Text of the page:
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> Picking, Free Floating or planted wrist
Nihilist1
post Sep 5 2011, 04:10 AM
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I know there was another thread that was VERY closely related to this one; but I wanted to take it one step further.

I learned today that most people who pick with their wrists floating above the bridge at all times(i.e. no support for anything while Alternate Picking) get a lot of unwanted noise when they play with an amp. I was told this today by my guitar instructor who plays with his hand planted on the bridge so that he can eliminate unwanted noises whilst playing.

What are the experiences of the players here? I know that Jeff Loomis keeps his hand floating now, but I haven't seen him live since he changed his technique. I know that when Marty Friedman records in the studio, he actually has an engineer cover the first fret across all strings with a finger so that he doesn't have unwanted noise. Is there any way to beat this without some trick such as using a tubesock or a hairtie?


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Azzaboi
post Sep 5 2011, 07:47 AM
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Are you referring to palm muting? There's various types of muting you can do with both hands to eliminate unwanted noise and create a clean or more aggressive/chucky sound.

I suggest finding a position (where you can rotate the wrist and pick all strings with no or minimum movement up and down) and while holding the pick, straighten out the other fingers (mostly the pinkie) like a karate chop on the bridge, move it back or forward depending on your attack and then relax the hand to fold over, fingers can curl in a bit if more natural. Start off light pressure and feel how much is required (depending on playing style). The palm should be muting the top strings. If required the pinkie can extend to the lower strings.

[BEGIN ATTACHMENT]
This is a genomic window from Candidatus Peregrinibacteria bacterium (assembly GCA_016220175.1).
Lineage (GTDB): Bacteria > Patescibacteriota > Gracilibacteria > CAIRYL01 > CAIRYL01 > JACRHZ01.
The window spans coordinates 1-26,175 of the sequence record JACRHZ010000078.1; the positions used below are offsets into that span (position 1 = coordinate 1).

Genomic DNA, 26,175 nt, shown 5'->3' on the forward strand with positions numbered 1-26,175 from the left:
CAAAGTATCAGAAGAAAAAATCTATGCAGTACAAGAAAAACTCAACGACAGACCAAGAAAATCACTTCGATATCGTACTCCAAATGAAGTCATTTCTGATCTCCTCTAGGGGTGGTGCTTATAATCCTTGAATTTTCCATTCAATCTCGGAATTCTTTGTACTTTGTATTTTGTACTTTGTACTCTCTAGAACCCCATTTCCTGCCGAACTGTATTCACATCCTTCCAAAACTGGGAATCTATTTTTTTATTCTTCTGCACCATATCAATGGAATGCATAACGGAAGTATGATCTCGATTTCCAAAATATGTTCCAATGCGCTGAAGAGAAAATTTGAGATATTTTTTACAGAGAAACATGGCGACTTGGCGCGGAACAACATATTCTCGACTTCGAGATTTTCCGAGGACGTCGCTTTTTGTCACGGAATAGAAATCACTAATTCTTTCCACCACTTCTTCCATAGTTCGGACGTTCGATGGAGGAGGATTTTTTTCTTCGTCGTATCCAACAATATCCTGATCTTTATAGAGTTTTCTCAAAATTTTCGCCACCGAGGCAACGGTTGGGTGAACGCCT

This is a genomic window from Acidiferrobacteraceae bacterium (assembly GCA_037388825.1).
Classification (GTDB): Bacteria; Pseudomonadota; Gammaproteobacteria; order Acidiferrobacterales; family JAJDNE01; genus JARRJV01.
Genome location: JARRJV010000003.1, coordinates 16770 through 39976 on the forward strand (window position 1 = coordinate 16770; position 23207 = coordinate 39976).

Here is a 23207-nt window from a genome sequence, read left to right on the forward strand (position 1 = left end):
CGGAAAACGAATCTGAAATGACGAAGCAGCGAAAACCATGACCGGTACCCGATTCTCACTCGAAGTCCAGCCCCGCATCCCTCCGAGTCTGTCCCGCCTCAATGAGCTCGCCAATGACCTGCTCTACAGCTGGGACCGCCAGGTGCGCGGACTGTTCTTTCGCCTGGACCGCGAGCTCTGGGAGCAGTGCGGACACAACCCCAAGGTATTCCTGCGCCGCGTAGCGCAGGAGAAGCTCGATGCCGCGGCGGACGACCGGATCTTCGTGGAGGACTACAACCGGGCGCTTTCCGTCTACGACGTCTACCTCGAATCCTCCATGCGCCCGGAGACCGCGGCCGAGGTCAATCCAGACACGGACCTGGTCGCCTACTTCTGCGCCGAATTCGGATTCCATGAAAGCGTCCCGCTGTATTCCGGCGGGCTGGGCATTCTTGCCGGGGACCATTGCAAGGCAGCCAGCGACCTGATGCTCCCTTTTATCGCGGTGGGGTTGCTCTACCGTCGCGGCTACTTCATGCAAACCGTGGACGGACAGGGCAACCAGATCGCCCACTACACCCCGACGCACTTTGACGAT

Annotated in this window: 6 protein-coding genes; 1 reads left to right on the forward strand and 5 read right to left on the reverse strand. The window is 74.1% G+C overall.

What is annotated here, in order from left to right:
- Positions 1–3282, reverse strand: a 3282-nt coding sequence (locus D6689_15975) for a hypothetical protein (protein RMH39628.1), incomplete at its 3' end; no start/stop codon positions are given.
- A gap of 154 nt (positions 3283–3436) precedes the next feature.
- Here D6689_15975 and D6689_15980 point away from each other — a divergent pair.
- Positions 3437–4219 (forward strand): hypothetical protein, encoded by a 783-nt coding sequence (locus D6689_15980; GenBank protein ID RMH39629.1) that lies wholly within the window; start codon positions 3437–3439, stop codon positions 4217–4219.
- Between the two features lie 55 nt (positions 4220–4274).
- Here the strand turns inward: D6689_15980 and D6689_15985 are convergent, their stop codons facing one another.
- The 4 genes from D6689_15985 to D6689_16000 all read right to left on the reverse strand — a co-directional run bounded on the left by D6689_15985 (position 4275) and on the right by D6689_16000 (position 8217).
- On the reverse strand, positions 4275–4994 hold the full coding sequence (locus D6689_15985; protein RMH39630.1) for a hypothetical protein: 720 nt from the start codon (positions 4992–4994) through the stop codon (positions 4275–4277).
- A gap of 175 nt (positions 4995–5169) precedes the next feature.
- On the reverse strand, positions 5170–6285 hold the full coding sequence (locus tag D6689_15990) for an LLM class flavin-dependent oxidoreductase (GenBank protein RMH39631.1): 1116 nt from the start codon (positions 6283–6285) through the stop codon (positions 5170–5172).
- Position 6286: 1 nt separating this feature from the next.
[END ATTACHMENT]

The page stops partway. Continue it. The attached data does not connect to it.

Also you can use the free fingers of the fretboard hand and/or under them (like the bottom of the index finger) to mute the strings below.

You can slap the fingers/palm to quickly mute and then create hard rock / metal effects, etc. Get timing down and your got yourself controlled rhythm. Some even use the thumb over top, however I personally think this can develop bad habits on holding the neck to tight.

Then it's a matter of pick attack angle, finding the right pressure and still playing muted as well as floating.

This post has been edited by Chris Evans: Nov 17 2011, 04:03 PM


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Ivan Milenkovic
post Sep 5 2011, 07:52 AM
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Your instructor is right, but things aren't black and white. You can and should float the hand in some situations, but it's also important to watch for the muting. Muting is being done with both hands, whenever you can. Usually there is some palm muting happening, depending what you play. If you use treble strings, some palm muting is always being applied on bass strings, along side with fretting hand technique.